The author of History, Prophecy, and the Stars: The Christian Astrology of Pierre d’Ailly, 1350–1420 (Princeton University Press, 1994), Smoller researches the intersection between magic, science, and religion in medieval and Renaissance Europe, centering around the two themes of astrology and apocalyptic prophecy, and saints and miracles. Her second book, The Saint and the Chopped-Up Baby: The Cult of Vincent Ferrer in Medieval and Early Modern Europe (Cornell University Press, 2014), delves into the canonization and cult of the Valencian friar Vincent Ferrer, a fiery apocalyptic preacher who died in 1419 and was canonized in 1455. 

For her current project, Smoller has returned to the stars—so to speak—where she’s tracing the interrelationship between astrology and prophecy for a third book, tentatively titled Astrology and the Sibyls—an investigation of ways of knowing the future ranging from around 1100 to around 1600.

Q&A:

Why the great medieval obsession with Saturn-Jupiter conjunctions?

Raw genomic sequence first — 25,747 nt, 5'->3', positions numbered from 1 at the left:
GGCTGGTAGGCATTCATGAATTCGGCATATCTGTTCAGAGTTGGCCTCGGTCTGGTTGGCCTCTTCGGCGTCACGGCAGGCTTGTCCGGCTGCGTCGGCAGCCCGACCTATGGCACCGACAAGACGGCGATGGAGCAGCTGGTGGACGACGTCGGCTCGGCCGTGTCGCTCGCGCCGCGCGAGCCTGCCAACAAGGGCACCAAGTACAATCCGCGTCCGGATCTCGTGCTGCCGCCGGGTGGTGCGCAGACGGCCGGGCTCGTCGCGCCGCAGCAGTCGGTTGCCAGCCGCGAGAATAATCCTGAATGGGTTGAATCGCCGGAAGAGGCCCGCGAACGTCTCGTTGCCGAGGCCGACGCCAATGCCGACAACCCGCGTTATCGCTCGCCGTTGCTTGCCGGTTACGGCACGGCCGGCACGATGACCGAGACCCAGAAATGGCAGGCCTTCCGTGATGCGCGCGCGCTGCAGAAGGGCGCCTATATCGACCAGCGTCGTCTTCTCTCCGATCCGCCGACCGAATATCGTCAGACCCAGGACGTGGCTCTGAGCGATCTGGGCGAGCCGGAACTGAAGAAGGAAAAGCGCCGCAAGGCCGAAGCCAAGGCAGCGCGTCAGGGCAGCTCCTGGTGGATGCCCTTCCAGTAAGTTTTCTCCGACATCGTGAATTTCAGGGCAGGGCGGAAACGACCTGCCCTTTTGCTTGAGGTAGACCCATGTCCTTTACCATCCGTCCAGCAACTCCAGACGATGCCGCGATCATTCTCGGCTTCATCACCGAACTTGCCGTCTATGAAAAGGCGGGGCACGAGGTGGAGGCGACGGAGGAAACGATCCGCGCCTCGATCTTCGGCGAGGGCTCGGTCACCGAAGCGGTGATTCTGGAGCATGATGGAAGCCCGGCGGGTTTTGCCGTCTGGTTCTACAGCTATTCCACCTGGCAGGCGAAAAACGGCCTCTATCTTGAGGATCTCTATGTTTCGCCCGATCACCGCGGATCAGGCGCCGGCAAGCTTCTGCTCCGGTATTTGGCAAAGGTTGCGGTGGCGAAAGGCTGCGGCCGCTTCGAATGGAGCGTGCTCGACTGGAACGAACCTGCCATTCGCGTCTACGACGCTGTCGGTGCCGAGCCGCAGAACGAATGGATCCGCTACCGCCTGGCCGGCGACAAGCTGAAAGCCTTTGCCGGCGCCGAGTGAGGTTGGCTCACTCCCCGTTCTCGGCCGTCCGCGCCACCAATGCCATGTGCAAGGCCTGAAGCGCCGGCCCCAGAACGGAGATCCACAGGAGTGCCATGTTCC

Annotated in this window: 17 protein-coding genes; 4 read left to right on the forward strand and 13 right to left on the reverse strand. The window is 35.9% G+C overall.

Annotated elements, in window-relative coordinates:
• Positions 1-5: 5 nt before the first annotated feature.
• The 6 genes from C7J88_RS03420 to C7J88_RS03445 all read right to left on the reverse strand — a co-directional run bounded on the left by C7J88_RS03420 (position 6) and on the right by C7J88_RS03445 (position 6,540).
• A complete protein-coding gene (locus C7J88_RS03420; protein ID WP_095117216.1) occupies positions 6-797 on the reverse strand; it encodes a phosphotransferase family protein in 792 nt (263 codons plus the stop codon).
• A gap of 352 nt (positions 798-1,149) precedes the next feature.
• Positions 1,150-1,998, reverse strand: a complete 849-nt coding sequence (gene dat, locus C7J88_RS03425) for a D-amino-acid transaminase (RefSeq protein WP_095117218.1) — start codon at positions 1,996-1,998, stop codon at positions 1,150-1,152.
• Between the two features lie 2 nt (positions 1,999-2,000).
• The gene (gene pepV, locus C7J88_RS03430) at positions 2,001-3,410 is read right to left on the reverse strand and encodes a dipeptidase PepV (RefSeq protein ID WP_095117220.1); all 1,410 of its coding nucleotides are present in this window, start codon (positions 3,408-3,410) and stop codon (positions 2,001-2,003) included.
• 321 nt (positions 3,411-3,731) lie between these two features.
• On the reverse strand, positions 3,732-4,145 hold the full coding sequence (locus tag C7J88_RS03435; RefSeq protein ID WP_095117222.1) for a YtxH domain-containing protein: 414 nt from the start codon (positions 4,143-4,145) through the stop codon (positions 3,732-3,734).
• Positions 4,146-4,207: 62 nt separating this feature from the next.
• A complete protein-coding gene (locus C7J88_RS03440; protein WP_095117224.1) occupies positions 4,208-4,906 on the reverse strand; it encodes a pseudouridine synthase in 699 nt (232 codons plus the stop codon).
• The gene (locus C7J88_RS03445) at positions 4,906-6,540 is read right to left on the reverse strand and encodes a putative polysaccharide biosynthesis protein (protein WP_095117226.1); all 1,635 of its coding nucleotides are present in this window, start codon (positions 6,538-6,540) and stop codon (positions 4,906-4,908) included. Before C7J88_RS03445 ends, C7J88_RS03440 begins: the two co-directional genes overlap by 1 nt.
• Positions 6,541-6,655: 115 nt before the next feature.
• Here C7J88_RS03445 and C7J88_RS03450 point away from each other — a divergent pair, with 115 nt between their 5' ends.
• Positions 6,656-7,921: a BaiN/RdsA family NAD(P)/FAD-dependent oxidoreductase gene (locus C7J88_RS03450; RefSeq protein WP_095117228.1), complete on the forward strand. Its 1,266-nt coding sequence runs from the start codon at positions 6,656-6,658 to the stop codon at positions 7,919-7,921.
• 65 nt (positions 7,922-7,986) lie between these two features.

Saturn and Jupiter were the two outermost planets in the Ptolemaic system; other planets had not yet been discovered. They are also the two slowest moving ones. According to doctrines that medieval European astrologers learned from Arabic astrologers, whose works—translated into Latin in the twelfth century—formed the basis of medieval and Renaissance astrology, it’s when Saturn and Jupiter are found in the same area of the zodiac—in other words when they are in conjunction—that there are profound effects on Earth.

What made these conjunctions so special?

The two planets come into conjunction approximately every 20 years. Successive conjunctions form a roughly triangular pattern plotted against a diagram of the zodiac, meaning that three successive conjunctions will appear in the three zodiacal signs that form one of the trigons or triplicities—that is, the fiery signs, watery signs, earthy signs, or airy signs. Then, after approximately 12 conjunctions, the pattern will move into a new triplicity or trigon. This shift—which appears around every 240 years—was considered to be of great importance, bringing about changes in kingdoms, or in what medieval astrologers called “laws and sects”—that is, religions. After approximately 960 years, the pattern will return to the initial starting point in the zodiac, and this “greatest conjunction” was said to have the most important effects of all.